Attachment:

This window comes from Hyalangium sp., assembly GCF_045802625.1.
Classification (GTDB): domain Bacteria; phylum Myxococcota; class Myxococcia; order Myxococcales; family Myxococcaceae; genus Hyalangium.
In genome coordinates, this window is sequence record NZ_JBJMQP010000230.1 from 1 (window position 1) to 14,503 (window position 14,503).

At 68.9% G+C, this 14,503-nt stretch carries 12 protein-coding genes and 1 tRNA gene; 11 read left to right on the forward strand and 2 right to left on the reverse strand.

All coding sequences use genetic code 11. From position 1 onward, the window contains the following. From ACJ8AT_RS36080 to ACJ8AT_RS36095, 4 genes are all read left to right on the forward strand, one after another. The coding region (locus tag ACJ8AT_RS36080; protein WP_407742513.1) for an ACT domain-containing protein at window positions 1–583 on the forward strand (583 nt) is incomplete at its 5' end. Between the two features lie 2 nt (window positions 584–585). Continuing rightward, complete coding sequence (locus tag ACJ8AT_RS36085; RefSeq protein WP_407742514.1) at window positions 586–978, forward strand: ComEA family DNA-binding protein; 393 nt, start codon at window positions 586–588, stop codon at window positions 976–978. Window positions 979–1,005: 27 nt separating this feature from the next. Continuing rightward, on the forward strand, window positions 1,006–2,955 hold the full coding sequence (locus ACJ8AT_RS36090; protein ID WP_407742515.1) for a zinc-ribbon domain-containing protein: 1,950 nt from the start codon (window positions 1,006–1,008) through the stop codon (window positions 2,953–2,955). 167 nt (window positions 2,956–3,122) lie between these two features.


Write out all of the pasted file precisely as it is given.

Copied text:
This window comes from Hyalangium sp., assembly GCF_045802625.1.
Classification (GTDB): domain Bacteria; phylum Myxococcota; class Myxococcia; order Myxococcales; family Myxococcaceae; genus Hyalangium.
In genome coordinates, this window is sequence record NZ_JBJMQP010000230.1 from 1 (window position 1) to 14,503 (window position 14,503).

At 68.9% G+C, this 14,503-nt stretch carries 12 protein-coding genes and 1 tRNA gene; 11 read left to right on the forward strand and 2 right to left on the reverse strand.

All coding sequences use genetic code 11. From position 1 onward, the window contains the following. From ACJ8AT_RS36080 to ACJ8AT_RS36095, 4 genes are all read left to right on the forward strand, one after another. The coding region (locus tag ACJ8AT_RS36080; protein WP_407742513.1) for an ACT domain-containing protein at window positions 1–583 on the forward strand (583 nt) is incomplete at its 5' end. Between the two features lie 2 nt (window positions 584–585). Continuing rightward, complete coding sequence (locus tag ACJ8AT_RS36085; RefSeq protein WP_407742514.1) at window positions 586–978, forward strand: ComEA family DNA-binding protein; 393 nt, start codon at window positions 586–588, stop codon at window positions 976–978. Window positions 979–1,005: 27 nt separating this feature from the next. Continuing rightward, on the forward strand, window positions 1,006–2,955 hold the full coding sequence (locus ACJ8AT_RS36090; protein ID WP_407742515.1) for a zinc-ribbon domain-containing protein: 1,950 nt from the start codon (window positions 1,006–1,008) through the stop codon (window positions 2,953–2,955). 167 nt (window positions 2,956–3,122) lie between these two features.